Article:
“It’s obvious, they built a sewer plant that cost an arm and a leg, and the question is too late now whether it was really needed or not because it’s done,” Rowland said.
Members of the City Council in April rejected the 9.5 percent increase, but after interim City Administrator and Finance Director Jessica Kinser told them what the consequences would be on the city’s long-term control plan, they reversed their decisions.
Kinser told council members that without at least a 9.5 percent increase, the city would not be able to pursue a $6.55 million state revolving fund loan. The city would be unable to pursue the loan because without the rate increase, it could not prove that it had the sufficient rates to meet the requirements of the state-revolving fund.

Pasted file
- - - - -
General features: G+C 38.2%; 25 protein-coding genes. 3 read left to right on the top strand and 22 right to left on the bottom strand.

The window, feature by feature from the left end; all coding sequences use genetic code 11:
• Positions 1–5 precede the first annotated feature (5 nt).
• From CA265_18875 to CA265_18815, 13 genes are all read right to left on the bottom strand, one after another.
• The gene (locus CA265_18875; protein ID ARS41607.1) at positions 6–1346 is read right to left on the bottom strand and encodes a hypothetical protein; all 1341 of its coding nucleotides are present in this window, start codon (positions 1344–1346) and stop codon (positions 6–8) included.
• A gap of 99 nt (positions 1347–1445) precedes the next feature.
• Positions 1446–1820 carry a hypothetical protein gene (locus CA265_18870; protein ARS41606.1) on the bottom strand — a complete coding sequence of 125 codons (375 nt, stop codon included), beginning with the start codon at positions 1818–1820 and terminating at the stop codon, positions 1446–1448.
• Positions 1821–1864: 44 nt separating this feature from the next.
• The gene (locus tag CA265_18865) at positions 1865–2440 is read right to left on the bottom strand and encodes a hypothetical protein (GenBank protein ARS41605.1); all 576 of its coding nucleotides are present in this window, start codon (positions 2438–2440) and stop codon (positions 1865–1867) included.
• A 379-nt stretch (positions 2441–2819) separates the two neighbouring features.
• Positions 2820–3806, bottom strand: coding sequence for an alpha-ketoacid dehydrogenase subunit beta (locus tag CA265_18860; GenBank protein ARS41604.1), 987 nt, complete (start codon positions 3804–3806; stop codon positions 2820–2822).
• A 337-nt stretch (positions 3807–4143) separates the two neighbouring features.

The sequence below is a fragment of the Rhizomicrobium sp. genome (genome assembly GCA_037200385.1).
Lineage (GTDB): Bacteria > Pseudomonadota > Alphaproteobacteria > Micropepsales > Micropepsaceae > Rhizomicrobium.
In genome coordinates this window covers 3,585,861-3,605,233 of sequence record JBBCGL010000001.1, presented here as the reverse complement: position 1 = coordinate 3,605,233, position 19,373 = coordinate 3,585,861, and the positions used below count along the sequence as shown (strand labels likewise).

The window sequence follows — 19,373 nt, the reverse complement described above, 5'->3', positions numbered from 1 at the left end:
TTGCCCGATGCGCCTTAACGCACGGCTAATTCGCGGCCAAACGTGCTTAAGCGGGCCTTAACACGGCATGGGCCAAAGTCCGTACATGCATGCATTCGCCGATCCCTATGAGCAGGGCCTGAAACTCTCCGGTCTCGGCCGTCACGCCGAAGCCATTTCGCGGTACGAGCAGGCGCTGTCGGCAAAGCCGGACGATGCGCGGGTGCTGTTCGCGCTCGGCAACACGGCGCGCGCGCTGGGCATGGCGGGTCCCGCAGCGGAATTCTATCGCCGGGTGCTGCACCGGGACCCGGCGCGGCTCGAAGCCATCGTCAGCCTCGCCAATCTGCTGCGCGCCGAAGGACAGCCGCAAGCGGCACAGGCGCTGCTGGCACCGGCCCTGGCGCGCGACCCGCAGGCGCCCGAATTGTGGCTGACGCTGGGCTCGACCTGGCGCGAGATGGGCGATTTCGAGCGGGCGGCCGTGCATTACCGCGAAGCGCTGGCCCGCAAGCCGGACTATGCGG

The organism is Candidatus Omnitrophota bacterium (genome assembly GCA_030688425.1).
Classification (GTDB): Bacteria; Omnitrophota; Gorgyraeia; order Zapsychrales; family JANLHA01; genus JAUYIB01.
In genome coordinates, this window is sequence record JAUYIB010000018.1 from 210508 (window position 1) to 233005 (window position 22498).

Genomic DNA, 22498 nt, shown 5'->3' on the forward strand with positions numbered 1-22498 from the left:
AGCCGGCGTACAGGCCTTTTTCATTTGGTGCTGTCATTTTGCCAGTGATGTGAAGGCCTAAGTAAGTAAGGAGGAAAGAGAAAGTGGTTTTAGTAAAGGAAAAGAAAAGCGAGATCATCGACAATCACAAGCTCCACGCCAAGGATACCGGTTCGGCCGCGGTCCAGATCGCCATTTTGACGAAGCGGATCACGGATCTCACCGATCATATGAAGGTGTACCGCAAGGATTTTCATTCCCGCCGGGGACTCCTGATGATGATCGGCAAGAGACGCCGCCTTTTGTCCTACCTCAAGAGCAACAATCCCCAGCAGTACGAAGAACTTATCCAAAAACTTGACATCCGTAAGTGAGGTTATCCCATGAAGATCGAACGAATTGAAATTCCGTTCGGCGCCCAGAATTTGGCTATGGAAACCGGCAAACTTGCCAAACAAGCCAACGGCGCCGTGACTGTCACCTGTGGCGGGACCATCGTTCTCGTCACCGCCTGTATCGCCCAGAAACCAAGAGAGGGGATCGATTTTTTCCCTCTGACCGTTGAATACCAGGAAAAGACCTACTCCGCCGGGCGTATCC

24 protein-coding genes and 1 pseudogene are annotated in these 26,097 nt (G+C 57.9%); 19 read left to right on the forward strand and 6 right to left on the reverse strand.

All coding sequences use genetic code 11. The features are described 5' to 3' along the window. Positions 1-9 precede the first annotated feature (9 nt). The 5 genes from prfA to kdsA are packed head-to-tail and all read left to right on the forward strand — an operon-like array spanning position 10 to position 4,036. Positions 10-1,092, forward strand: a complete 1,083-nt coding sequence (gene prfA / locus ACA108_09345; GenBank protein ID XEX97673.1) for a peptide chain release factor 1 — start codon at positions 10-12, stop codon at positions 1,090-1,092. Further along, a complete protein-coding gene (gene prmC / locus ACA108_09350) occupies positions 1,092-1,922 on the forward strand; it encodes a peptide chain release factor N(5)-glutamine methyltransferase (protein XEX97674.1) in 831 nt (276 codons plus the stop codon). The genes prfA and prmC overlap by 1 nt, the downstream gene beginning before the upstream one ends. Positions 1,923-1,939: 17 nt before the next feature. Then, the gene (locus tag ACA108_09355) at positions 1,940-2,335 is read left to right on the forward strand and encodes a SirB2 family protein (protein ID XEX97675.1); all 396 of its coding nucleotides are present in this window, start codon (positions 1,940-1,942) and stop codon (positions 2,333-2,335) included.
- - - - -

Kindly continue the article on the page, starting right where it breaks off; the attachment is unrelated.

Without the loan, the city would not be able to complete the 25th Avenue North pump station project under the timeline mandated by the city’s long-term control plan.
By delaying the project, the city would face anywhere from $300,000 to $1 million in fines from the EPA and Attorney General’s office. The city also would risk a $150,000 fine for severing the already-approved contract with the project contractor.
Although other funding options such as a general obligation bond or using local option sales tax to fund the entire $7.5 million project were explored, the sewer increase was the only viable option, Kinser said.
The 9.5 percent increase will come before the council again for final consideration.